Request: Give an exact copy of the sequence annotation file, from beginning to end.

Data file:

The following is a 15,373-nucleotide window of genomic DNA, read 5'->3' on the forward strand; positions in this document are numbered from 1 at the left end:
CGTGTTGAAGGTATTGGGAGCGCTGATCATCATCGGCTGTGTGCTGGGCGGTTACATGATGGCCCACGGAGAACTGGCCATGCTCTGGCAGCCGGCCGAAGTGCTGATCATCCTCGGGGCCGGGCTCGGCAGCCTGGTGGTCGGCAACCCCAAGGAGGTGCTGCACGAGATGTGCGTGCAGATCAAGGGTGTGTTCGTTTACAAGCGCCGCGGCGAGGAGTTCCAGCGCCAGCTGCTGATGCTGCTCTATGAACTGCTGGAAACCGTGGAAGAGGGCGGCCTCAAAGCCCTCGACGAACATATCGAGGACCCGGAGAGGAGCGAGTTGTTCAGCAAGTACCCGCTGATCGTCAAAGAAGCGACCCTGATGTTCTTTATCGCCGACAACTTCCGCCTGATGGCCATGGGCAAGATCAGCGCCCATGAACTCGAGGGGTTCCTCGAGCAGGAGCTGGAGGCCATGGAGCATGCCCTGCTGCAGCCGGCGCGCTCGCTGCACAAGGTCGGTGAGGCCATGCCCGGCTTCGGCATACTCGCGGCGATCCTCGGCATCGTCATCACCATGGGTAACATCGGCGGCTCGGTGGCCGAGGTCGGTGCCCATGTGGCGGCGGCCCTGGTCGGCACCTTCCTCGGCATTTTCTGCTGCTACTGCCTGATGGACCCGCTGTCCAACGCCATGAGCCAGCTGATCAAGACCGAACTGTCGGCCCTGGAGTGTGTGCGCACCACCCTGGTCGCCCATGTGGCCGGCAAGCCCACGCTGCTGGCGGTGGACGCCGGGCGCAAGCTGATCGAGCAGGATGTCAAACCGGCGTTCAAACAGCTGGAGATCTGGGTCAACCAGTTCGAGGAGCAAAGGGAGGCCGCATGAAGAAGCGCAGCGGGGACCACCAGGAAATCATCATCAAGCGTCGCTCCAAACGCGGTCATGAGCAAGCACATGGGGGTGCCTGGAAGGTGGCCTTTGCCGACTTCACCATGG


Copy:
The following is a 15,373-nucleotide window of genomic DNA, read 5'->3' on the forward strand; positions in this document are numbered from 1 at the left end:
CGTGTTGAAGGTATTGGGAGCGCTGATCATCATCGGCTGTGTGCTGGGCGGTTACATGATGGCCCACGGAGAACTGGCCATGCTCTGGCAGCCGGCCGAAGTGCTGATCATCCTCGGGGCCGGGCTCGGCAGCCTGGTGGTCGGCAACCCCAAGGAGGTGCTGCACGAGATGTGCGTGCAGATCAAGGGTGTGTTCGTTTACAAGCGCCGCGGCGAGGAGTTCCAGCGCCAGCTGCTGATGCTGCTCTATGAACTGCTGGAAACCGTGGAAGAGGGCGGCCTCAAAGCCCTCGACGAACATATCGAGGACCCGGAGAGGAGCGAGTTGTTCAGCAAGTACCCGCTGATCGTCAAAGAAGCGACCCTGATGTTCTTTATCGCCGACAACTTCCGCCTGATGGCCATGGGCAAGATCAGCGCCCATGAACTCGAGGGGTTCCTCGAGCAGGAGCTGGAGGCCATGGAGCATGCCCTGCTGCAGCCGGCGCGCTCGCTGCACAAGGTCGGTGAGGCCATGCCCGGCTTCGGCATACTCGCGGCGATCCTCGGCATCGTCATCACCATGGGTAACATCGGCGGCTCGGTGGCCGAGGTCGGTGCCCATGTGGCGGCGGCCCTGGTCGGCACCTTCCTCGGCATTTTCTGCTGCTACTGCCTGATGGACCCGCTGTCCAACGCCATGAGCCAGCTGATCAAGACCGAACTGTCGGCCCTGGAGTGTGTGCGCACCACCCTGGTCGCCCATGTGGCCGGCAAGCCCACGCTGCTGGCGGTGGACGCCGGGCGCAAGCTGATCGAGCAGGATGTCAAACCGGCGTTCAAACAGCTGGAGATCTGGGTCAACCAGTTCGAGGAGCAAAGGGAGGCCGCATGAAGAAGCGCAGCGGGGACCACCAGGAAATCATCATCAAGCGTCGCTCCAAACGCGGTCATGAGCAAGCACATGGGGGTGCCTGGAAGGTGGCCTTTGCCGACTTCACCATGG